Mt Warning Gallery
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Rainforest Way, New South Wales and Queensland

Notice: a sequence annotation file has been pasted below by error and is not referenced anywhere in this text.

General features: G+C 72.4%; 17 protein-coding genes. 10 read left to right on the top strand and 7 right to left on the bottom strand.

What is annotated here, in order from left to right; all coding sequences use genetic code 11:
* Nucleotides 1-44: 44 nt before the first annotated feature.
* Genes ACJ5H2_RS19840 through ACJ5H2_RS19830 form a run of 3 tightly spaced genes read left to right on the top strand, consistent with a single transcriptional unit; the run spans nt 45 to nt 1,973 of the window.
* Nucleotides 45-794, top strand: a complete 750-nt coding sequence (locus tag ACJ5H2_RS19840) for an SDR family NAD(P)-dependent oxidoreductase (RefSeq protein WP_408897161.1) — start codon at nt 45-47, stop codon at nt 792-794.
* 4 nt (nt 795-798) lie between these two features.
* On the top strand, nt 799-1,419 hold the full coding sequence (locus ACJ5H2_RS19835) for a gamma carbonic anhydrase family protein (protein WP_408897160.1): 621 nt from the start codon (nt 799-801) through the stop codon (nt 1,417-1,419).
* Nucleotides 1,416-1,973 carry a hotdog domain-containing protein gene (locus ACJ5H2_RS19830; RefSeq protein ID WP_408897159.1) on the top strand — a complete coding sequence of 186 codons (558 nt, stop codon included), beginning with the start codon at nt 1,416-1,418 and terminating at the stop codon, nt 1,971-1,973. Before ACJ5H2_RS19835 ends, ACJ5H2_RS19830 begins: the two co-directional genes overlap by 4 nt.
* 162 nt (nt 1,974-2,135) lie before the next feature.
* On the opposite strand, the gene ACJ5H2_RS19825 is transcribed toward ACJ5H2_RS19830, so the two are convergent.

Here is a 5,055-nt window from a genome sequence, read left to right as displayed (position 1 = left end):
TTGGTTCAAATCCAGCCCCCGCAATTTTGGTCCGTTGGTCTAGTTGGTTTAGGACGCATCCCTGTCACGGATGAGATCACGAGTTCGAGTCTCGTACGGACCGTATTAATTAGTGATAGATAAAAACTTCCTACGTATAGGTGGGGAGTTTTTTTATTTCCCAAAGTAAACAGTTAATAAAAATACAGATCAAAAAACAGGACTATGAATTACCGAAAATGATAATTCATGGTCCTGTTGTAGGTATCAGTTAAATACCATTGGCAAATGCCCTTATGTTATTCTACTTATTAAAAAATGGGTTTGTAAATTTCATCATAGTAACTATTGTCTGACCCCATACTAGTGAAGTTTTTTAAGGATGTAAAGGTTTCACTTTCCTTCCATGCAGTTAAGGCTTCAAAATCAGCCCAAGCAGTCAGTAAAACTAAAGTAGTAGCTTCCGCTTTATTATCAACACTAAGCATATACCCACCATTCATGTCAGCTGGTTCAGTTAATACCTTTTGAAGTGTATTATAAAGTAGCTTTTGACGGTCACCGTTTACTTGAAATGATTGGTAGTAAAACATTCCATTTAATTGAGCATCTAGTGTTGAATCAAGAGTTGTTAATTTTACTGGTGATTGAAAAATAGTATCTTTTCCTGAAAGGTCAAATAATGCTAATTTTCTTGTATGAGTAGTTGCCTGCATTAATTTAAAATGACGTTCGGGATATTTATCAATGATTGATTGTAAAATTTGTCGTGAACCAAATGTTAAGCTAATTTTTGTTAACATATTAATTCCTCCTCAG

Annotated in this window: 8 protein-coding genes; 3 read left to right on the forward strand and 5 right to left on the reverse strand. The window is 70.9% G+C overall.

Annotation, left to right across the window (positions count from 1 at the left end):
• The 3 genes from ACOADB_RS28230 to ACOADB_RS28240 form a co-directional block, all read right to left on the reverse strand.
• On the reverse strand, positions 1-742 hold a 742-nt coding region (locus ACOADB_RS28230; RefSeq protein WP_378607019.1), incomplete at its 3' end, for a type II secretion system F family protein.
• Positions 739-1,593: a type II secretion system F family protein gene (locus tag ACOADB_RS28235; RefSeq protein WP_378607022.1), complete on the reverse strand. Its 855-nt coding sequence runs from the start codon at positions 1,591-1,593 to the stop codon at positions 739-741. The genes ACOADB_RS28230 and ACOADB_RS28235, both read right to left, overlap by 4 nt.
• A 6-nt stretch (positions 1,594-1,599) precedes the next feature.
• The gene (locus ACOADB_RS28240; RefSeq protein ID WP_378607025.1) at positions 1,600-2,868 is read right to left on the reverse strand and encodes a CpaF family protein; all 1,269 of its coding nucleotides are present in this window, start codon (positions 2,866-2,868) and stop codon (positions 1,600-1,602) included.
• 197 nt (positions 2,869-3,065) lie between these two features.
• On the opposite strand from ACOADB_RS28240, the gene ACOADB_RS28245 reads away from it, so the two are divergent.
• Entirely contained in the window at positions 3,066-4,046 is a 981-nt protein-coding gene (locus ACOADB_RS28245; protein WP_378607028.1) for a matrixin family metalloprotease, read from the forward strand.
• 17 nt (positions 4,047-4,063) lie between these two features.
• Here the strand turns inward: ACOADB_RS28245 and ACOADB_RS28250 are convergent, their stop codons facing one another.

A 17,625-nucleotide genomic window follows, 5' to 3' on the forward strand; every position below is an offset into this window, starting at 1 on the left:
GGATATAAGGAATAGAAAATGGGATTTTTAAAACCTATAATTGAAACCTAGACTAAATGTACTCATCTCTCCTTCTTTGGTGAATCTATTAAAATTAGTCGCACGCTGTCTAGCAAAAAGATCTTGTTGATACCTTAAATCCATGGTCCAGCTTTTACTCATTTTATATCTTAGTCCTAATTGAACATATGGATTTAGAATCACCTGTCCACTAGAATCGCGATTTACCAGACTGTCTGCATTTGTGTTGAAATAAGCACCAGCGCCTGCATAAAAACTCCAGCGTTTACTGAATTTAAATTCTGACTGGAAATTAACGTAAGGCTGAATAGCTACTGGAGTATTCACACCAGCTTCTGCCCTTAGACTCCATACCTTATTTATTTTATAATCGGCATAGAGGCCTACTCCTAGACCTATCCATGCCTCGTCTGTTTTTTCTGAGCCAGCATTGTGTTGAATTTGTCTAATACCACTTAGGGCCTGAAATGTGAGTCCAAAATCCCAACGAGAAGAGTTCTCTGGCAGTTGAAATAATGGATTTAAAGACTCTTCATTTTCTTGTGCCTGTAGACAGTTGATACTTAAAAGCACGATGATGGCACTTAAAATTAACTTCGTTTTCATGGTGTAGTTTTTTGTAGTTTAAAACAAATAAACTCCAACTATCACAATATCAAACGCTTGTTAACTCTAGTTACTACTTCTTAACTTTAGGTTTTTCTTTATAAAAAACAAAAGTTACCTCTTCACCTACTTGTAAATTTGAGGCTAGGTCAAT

About 23 million years ago, the volcanoes that lie along what is now the border between Queensland and New South Wales began bubbling lava. When they had finished three million years later, layers of lava and ash had spewed over a huge area. What remains today is a rippling landscape of high peaks and green valleys, and a biological wonderland. Over the eons, the lava laid down by the volcano has broken down to a lush, red soil colonised by subtropical rainforests so rich with life that the region is home to 14 national parks with World Heritage listing. The Rainforest Way is a 650-kilometre circuit drive that showcases the best of the region. The drive is broken down into a series of seven touring routes that fit neatly into a one-day format. Centrepiece of the Rainforest Way is the rhino-horn spike of Mt Warning, a plug of solidified lava that towers above a landscape of surreal beauty. Pillars of bare rock rise from subtropical forests, and in the mornings, the peaks float on cloud pillows. Where the forest has been cleared there are dairy farms, banana and macadamia plantations and sugar cane farms, and sleepy country towns under siege from the surrounding vegetation. Larger towns along the route such as Murwillumbah, Kyogle, Lismore and Beaudesert offer accommodation, but there are also many rainforest lodges where guests wake to the sound of birds and the smells of the forest.